Updated October 15, 2016
September 8, 2016
Darrell Crimmins, KG5E, recently returned from the world’s largest hamfest, the Dayton Hamvention, and shared his experiences at the September 8 meeting. Darrell and his wife Marty, K5VQM, have attended most of the events over the last 25 years, having missed only about five.
The Dayton Hamvention has been an annual event since 1952. “It’s a ham’s dream,” according to Darrell. “Every ham should try to attend at least once.”
Attendance has been as high as 33,000 and is typically in the mid 20,000s. However, it has outgrown the aging Hara Arena, and the Hamvention organizers have announced a new venue for 2017 in Xenia, Ohio. Only time will tell how it will compare with the old, which has served the ham community well since 1964. Please go here for a gallery of photos from the Crimmins’ collection.
Next, Darrell talked about “Four Days In May,” or FDIM. This event is put on by QRP Amateur Radio Club International.
This annual event celebrated its 21st anniversary this year and is an exceptional way to extend the 3-day Hamvention into a full four-day event, hence the name, FDIM. The symposium is a first class event with excellent programs, social events with a super banquet in Fairborn, Ohio.
One of the highlights at FDIM was a presentation by Scott Cowlings, WA2DFI, on Raspberry Pi and the TAPR QRPi shield to transmit 20 meter using weak signal propagation reporter, or WSPR [WHIS-per].
Using only 100mw, and a G5RV at about 40 feet, KG5E was able to get a report from New Zealand! This works out to about 75,236 miles per watt! This was Darrell’s first adventure into the realm of the Pi, but it proved to be successful and fun. Please go here to see screen shots of some of his reports. You’ll find links to more info about FDIM and WSPR at the end of this article.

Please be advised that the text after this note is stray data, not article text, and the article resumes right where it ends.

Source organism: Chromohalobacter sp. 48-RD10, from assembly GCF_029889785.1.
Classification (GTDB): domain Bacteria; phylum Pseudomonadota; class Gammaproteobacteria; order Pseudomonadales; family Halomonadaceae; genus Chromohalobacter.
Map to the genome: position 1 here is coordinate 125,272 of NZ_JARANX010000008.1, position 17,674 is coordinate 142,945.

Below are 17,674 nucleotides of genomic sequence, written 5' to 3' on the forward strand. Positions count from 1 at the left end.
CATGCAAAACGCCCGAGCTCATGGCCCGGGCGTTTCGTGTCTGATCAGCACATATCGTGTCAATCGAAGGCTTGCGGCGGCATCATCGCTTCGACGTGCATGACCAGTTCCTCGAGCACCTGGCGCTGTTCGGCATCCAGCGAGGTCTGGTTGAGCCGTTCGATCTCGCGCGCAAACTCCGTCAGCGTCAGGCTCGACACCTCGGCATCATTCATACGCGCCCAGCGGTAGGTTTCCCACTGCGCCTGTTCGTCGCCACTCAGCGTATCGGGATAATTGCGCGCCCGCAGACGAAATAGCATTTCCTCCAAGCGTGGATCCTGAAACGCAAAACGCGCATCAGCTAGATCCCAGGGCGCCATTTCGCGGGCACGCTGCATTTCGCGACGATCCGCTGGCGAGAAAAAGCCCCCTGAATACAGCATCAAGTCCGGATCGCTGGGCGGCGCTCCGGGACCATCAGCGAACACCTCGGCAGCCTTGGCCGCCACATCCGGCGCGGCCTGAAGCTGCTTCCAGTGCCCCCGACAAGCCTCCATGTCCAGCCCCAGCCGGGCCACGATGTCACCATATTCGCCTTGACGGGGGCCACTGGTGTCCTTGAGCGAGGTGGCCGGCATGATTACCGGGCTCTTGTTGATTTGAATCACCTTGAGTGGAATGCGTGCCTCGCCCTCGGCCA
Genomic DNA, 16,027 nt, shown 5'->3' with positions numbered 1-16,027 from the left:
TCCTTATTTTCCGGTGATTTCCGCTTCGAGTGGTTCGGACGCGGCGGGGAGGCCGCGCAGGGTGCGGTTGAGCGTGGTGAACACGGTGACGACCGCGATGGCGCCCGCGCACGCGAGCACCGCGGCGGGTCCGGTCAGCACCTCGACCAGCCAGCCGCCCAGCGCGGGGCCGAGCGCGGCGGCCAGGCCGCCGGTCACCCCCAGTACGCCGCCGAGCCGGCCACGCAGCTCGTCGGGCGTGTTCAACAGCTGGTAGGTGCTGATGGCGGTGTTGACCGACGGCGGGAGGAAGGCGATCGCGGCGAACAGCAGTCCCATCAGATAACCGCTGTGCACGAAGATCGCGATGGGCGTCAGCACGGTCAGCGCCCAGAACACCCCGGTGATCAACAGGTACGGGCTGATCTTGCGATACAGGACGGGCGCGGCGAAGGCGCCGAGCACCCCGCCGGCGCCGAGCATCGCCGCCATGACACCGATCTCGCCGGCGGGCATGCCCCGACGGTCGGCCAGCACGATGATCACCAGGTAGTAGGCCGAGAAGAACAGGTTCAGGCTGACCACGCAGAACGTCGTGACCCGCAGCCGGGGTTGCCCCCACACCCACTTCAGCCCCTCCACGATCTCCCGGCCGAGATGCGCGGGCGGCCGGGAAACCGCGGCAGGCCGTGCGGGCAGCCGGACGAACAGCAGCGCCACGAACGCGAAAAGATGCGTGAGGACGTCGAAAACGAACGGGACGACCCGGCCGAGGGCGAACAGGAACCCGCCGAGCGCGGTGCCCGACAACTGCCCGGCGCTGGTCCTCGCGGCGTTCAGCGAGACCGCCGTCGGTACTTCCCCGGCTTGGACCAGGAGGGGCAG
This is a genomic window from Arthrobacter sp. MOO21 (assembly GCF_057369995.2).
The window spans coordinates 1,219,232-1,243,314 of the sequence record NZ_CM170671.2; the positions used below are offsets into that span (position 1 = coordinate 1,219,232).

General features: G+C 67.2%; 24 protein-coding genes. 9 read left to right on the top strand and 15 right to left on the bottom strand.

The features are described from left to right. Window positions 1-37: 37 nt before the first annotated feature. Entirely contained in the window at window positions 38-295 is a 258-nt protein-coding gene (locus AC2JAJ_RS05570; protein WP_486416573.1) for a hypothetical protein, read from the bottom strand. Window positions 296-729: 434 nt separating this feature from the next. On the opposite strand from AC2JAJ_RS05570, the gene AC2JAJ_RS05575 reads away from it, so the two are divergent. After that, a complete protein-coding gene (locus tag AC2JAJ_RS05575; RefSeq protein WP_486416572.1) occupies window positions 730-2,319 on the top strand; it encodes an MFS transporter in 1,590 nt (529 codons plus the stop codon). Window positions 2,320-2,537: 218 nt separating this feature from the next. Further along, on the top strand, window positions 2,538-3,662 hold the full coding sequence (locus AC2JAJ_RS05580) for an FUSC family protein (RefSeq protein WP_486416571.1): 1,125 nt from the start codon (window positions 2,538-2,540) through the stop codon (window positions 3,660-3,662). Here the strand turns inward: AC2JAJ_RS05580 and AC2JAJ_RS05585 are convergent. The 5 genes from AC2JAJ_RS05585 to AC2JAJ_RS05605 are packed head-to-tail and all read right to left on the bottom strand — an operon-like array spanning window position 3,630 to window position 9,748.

In closing, Darrell encouraged all hams to make the trek to Dayton and join the QRP crowd at FDIM. You shouldn’t be disappointed.
Reaching New Heights
August 11, 2016
Curtis Hays, KC5CW, brought his outdoor expertise to the MARS meeting in August. Curtis is a passionate fan of Summits on the Air (SOTA). SOTA is an amateur radio operating program that encourages portable operations in mountainous areas. The activity combines hiking and climbing with ham radio.
Those who set up a station on a summit are known as activators, and those who work activators on summits are known as chasers. Points are awarded to the activator for operating from a summit, and to each of the chasers working the activator. The higher the mountain is, the more points the activator and each chaser receive. Understandably, operators typically work QRP.
You can follow Curtis on his blog http://kc5cw.tumblr.com/.
For more information about the SOTA organization, please go here: http://www.sota.org.uk/
You can download an audio file and a PDF of Curtis’s presentation from the links below.
Digital Mobile Radio for all of us
July 15, 2016
Jason Johnston, KC5HWB, gave an excellent presentation about DMR at the July meeting. Digital mobile radio is a digital standard that compares favorably with D-Star and Fusion. There are several DMR repeaters in the north Texas area and it shows a lot of promise for hams.
You can see an excellent video of Jason’s program on YouTube. Please go here to check it out: